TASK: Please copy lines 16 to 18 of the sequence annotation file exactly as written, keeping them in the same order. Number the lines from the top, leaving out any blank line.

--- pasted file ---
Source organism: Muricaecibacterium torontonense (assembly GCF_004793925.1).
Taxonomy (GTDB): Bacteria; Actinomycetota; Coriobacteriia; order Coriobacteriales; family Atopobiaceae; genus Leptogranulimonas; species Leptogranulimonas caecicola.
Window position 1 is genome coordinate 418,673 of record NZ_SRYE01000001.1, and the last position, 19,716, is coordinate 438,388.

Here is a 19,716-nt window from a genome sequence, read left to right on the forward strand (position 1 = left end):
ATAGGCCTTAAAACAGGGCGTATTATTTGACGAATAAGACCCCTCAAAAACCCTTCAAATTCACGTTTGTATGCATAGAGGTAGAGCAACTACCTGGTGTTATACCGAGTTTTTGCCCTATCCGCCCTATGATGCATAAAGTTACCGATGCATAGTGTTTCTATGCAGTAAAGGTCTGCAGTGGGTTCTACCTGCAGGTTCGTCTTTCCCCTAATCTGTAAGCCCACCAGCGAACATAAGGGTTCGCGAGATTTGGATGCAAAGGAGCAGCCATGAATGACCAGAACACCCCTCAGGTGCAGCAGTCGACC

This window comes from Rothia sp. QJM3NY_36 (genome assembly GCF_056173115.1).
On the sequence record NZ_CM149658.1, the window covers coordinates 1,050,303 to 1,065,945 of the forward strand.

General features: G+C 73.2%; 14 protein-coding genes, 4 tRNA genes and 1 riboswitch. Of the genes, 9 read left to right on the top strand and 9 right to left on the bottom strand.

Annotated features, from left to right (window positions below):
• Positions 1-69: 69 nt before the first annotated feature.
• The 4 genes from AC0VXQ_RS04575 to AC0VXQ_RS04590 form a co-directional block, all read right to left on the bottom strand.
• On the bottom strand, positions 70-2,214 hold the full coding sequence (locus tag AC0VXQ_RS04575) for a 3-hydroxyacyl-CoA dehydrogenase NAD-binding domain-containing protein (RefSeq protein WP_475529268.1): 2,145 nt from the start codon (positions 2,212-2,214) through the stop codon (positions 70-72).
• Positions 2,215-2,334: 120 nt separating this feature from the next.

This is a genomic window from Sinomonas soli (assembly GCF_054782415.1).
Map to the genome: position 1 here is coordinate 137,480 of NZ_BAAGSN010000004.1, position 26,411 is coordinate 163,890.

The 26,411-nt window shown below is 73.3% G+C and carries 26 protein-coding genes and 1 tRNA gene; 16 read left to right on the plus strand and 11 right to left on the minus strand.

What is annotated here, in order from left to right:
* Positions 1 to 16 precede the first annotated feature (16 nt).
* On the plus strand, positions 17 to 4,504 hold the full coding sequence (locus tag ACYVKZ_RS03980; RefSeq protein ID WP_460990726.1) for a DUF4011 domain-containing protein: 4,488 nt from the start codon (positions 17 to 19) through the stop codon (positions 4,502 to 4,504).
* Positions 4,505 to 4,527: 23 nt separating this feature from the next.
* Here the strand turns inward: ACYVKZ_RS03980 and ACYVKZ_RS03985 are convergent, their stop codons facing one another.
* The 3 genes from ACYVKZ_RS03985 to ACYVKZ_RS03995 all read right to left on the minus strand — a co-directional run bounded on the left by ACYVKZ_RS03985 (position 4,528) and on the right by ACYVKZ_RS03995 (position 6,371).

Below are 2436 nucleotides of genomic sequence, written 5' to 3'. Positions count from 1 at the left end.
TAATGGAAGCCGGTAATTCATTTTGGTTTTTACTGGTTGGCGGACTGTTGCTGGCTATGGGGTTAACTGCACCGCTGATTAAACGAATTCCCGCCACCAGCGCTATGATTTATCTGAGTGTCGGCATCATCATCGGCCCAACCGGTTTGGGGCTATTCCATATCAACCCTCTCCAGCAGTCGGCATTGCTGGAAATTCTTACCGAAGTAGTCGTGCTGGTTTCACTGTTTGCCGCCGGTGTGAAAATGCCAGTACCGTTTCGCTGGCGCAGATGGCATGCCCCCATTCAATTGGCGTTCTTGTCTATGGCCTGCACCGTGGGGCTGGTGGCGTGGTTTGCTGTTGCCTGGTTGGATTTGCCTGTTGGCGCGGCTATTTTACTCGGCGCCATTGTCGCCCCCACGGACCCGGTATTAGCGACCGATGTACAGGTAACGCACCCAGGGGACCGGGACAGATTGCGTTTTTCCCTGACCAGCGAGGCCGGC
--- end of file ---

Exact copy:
The 26,411-nt window shown below is 73.3% G+C and carries 26 protein-coding genes and 1 tRNA gene; 16 read left to right on the plus strand and 11 right to left on the minus strand.

What is annotated here, in order from left to right:
* Positions 1 to 16 precede the first annotated feature (16 nt).